- Standard Number:
OSHA requirements are set by statute, standards and regulations. Our interpretation letters explain these requirements and how they apply to particular circumstances, but they cannot create additional employer obligations. This letter constitutes OSHA's interpretation of the requirements discussed. Note that our enforcement guidance may be affected by changes to OSHA rules. Also, from time to time we update our guidance in response to new information. To keep apprised of such developments, you can consult OSHA's website at https://www.osha.gov.
April 14, 1993
Mr. Thomas P. Stanley
Federal Communications Commission
Washington, DC, 20554
Dear Mr. Stanley,
This is in response to your letter of November 23, 1992, to Ms. Dorothy L. Strunk, former Acting Assistant Secretary for Occupational Safety and Health Administration (OSHA), requesting an opinion regarding the effectiveness of "NAPTEX" Radiofrequency (RF) Electromagnetic Protective Clothing. Your letter has been forwarded to the Directorate of Technical Support for response. As you are aware, our response was delayed until additional test results were provided by the manufacturer of this product.
As you know, OSHA does not approve nor endorse products. The variable working conditions at jobsites and possible alterations or misapplication of an otherwise safe product could easily create a hazardous condition beyond the control of the manufacturer. However, we have reviewed the product data provided by the manufacturer and offer the following comments.
Due to problems experienced with the use of previous RF protective clothing, we feel it is necessary that manufacturers address the following characteristics of RFR Protective clothing prior to marketing:
- Material Breakdown Threshold
- Surface Temperature Stability
- "Specific Absorption Rate" Reduction
- Maintainability and Worker Acceptance
The Material Breakdown Threshold must be well in excess of the RF induced heating experienced during the intended use of the protective clothing. For this reason, limitations on the use of the clothing must be specified, such as in terms of maximum field strength for a given range of frequencies. This limitation diminishes the possibility of using the product in fields which could cause adverse reactions upon the fabric.
Surface Temperature Stability data must ensure that the fabric dissipates RF induced heating sufficiently so that its surface temperature does not become excessive to the wearer within the field intensities of intended use.
Current ANSI standards for RF exposures include limits expressed in terms of Specific Absorption Rate (SAR). The capability of RF protective clothing to provide SAR Reduction will vary significantly with certain RF field characteristics, particularly frequency. Therefore, the actual reduction in SAR must be determined for the specific field conditions of intended use. It is the responsibility of the user to ensure the protective clothing will provide adequate SAR reduction, e.g., to achieve compliance with ANSI C95.1-1992 SAR limits. This determination should be based on both product performance data and an assessment of intended worst-case field exposures.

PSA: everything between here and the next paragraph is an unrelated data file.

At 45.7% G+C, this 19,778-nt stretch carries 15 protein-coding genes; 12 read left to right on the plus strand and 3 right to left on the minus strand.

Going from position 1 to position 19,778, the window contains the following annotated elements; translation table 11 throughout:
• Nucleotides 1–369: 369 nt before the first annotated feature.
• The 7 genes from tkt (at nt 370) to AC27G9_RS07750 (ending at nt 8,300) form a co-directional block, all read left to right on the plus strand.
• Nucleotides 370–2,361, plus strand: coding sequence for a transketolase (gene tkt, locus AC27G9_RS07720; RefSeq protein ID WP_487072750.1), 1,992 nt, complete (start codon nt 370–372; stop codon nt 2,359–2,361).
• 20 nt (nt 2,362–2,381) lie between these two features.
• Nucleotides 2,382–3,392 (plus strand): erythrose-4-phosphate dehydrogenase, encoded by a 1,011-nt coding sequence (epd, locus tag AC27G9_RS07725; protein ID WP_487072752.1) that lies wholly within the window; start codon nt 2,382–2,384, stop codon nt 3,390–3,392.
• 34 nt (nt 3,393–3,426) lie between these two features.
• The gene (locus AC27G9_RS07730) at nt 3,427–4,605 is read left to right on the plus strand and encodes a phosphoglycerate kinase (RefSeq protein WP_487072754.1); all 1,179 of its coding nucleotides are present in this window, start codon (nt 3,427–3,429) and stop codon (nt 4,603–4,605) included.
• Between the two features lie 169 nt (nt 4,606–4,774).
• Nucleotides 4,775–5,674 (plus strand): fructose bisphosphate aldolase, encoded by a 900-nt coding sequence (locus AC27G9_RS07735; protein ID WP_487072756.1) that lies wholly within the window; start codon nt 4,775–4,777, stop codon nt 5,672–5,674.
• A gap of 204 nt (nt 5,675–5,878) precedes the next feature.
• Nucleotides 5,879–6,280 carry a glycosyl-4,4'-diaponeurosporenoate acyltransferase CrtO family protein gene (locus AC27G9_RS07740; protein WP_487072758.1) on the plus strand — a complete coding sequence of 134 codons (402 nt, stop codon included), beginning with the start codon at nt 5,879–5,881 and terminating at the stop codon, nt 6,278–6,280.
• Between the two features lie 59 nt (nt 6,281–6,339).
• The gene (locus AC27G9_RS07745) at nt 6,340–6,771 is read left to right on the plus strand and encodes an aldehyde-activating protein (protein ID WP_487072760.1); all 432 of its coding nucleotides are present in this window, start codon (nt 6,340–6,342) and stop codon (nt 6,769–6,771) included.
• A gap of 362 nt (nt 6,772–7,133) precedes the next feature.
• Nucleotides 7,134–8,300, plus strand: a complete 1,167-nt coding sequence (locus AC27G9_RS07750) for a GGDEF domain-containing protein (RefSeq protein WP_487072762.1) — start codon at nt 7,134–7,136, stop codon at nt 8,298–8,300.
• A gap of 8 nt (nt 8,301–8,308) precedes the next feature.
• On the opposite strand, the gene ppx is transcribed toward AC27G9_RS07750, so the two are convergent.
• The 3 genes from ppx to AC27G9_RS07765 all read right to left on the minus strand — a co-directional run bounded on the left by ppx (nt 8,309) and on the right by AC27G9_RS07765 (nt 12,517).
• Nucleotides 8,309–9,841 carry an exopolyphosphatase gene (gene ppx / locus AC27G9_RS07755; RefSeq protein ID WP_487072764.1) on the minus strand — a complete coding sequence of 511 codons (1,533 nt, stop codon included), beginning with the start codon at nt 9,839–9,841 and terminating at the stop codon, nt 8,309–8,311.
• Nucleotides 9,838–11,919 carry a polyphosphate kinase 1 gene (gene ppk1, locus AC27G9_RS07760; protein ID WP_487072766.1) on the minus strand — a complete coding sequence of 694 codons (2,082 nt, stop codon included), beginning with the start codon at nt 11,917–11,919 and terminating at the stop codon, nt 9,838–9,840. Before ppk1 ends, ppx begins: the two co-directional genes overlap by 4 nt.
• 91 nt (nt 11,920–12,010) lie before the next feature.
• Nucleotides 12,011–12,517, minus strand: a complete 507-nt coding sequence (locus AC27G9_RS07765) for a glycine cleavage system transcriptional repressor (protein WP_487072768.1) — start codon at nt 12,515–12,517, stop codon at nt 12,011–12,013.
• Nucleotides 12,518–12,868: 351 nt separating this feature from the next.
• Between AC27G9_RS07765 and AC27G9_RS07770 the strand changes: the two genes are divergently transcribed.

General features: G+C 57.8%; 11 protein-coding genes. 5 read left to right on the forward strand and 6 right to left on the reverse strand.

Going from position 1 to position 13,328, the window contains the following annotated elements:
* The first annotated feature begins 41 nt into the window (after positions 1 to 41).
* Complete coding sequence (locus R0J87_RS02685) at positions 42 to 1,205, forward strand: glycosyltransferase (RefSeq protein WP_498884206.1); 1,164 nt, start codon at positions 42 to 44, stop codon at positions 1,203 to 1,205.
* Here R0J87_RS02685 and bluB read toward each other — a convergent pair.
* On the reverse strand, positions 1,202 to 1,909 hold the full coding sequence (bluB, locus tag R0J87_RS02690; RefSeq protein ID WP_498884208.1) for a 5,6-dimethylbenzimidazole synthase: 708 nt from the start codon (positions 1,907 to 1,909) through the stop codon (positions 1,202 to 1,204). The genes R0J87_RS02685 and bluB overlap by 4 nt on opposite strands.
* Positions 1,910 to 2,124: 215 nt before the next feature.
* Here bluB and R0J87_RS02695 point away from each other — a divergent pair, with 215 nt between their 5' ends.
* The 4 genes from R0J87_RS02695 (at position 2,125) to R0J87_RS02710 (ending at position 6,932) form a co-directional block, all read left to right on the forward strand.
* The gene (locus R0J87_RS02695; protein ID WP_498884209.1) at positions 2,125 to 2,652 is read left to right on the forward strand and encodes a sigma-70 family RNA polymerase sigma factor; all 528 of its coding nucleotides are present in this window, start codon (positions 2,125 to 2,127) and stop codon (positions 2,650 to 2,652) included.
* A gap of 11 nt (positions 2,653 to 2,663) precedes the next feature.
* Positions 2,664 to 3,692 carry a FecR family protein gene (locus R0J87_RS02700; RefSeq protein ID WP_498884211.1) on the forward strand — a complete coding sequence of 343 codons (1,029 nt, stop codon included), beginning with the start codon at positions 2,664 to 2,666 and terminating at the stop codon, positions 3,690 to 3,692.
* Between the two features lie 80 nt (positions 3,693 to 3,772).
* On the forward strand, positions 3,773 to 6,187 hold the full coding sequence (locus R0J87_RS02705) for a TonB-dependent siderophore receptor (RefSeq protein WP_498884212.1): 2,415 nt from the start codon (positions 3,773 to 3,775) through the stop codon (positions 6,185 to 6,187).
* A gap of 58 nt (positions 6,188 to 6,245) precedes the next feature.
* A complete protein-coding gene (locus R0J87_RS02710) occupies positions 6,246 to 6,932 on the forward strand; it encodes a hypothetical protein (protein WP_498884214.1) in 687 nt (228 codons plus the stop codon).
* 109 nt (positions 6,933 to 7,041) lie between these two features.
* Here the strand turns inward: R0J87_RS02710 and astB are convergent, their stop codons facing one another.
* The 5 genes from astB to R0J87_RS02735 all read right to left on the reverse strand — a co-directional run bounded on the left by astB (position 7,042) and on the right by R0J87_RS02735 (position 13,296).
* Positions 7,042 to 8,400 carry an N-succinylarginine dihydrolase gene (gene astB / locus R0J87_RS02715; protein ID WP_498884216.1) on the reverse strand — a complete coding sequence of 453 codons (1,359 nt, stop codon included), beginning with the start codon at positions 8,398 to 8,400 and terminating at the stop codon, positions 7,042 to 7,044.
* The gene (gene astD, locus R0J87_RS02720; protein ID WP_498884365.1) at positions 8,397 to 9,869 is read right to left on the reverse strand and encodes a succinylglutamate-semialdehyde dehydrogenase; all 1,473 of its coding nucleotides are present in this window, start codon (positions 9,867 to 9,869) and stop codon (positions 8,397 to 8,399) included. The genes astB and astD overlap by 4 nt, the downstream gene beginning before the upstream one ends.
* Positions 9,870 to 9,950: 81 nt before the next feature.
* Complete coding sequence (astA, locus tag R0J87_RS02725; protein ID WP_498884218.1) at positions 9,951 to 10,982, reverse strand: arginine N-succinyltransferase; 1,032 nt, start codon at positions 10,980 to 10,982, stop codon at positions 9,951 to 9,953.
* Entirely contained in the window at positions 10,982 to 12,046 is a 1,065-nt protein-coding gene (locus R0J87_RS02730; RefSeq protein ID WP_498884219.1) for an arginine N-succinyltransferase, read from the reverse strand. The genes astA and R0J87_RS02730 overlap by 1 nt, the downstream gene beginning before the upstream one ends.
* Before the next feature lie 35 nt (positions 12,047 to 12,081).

Regarding the Maintainability and Worker Acceptance of the clothing, the material should be able to withstand treatment comparable to standard-issue industry work-clothes. Construction of the clothing should minimize restriction of the wearer's movements and vision.
As with all personal protective equipment, the worker must visibly inspect the protective clothing to ensure it is in good condition. In the event of a rip or tear in the fabric, the performance of the suit could be compromised. Depending on the severity of the tear, the item may require subsequent testing for shielding integrity after repair.
To provide full-body protection, components of the RFR Protective gear must include a full integrated hood, overshoes, and gloves. It is recognized that worker acceptance of fully encapsulating protective clothing will require training and diligent supervision. However, omission of these accessories should only be permitted with substantiating data that ensures compliance with recognized limits for both SAR and Partial Body exposures.
Summarily, assuming the above criteria are met, it is our position that RFR Protective clothing can be a valuable addition to existing safety measures for a variety of practical applications, such as FM radio, Television, and microwave tower maintenance, when used within prescribed field parameters.
Regarding your specific inquiry about NAPTEX, we have reviewed the data provided by the manufacturer, Maxwell Safety Products, and it appears this product successfully addresses the criteria described above. The actual breakdown threshold for NAPTEX has not been determined as yet, but test data shows the threshold to be in excess of 200mW/cm2. Surface temperature stability data shows that, at a sustained exposure level of 124 mW/cm2, the increase in surface temperature of the material is limited to 6.5 degrees C.
The manufacturer currently restricts use of NAPTEX products to field intensities of 20 mW/cm2 for frequencies up to 60 MHz, and 125 mW/cm2 for frequencies from 65 MHz to 10 GHz. Test data demonstrate that compliance with ANSI is easily achieved when using the products within these limits. It is expected that additional testing currently being conducted by Maxwell will allow for even higher field intensities.
if we can be of further assistance, please do not hesitate to contact [the Office of General Industry Enforcement at (202) 693-1850].
Patricia K. Clark
Director, Directorate Technical Support